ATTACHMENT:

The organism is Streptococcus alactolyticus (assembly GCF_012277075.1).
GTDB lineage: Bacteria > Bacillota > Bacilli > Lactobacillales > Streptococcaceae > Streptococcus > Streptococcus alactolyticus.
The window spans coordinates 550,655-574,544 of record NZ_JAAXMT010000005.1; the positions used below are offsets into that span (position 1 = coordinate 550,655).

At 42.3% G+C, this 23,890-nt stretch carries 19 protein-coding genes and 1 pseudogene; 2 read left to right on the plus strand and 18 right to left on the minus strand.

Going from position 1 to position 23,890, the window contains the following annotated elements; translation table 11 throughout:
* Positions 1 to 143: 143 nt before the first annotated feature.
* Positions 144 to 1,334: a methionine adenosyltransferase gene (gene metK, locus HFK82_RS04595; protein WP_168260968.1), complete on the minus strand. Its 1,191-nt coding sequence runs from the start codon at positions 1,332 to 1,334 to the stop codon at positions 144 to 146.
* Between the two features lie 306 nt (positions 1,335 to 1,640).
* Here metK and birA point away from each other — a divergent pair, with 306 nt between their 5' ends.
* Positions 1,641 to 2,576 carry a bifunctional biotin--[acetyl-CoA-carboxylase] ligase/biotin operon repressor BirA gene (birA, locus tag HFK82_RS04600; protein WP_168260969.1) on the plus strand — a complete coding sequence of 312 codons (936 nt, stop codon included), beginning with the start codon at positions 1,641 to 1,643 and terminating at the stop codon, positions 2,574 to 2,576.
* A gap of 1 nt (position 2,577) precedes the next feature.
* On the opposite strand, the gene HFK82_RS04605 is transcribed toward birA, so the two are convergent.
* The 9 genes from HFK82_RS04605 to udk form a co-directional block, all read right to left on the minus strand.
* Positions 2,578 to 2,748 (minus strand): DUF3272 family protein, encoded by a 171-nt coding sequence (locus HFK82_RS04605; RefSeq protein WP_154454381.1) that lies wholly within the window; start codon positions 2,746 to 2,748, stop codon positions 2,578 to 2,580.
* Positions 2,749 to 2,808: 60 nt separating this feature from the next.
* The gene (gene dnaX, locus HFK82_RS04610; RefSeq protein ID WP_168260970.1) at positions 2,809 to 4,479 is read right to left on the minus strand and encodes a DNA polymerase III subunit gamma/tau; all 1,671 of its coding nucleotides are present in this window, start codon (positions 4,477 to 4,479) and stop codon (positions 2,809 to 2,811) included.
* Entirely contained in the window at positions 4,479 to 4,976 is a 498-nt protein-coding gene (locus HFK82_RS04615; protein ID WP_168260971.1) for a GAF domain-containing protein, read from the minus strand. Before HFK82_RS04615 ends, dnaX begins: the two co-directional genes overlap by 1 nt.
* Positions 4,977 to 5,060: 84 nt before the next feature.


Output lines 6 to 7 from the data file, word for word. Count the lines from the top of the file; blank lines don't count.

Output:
* Positions 1 to 143: 143 nt before the first annotated feature.
* Positions 144 to 1,334: a methionine adenosyltransferase gene (gene metK, locus HFK82_RS04595; protein WP_168260968.1), complete on the minus strand. Its 1,191-nt coding sequence runs from the start codon at positions 1,332 to 1,334 to the stop codon at positions 144 to 146.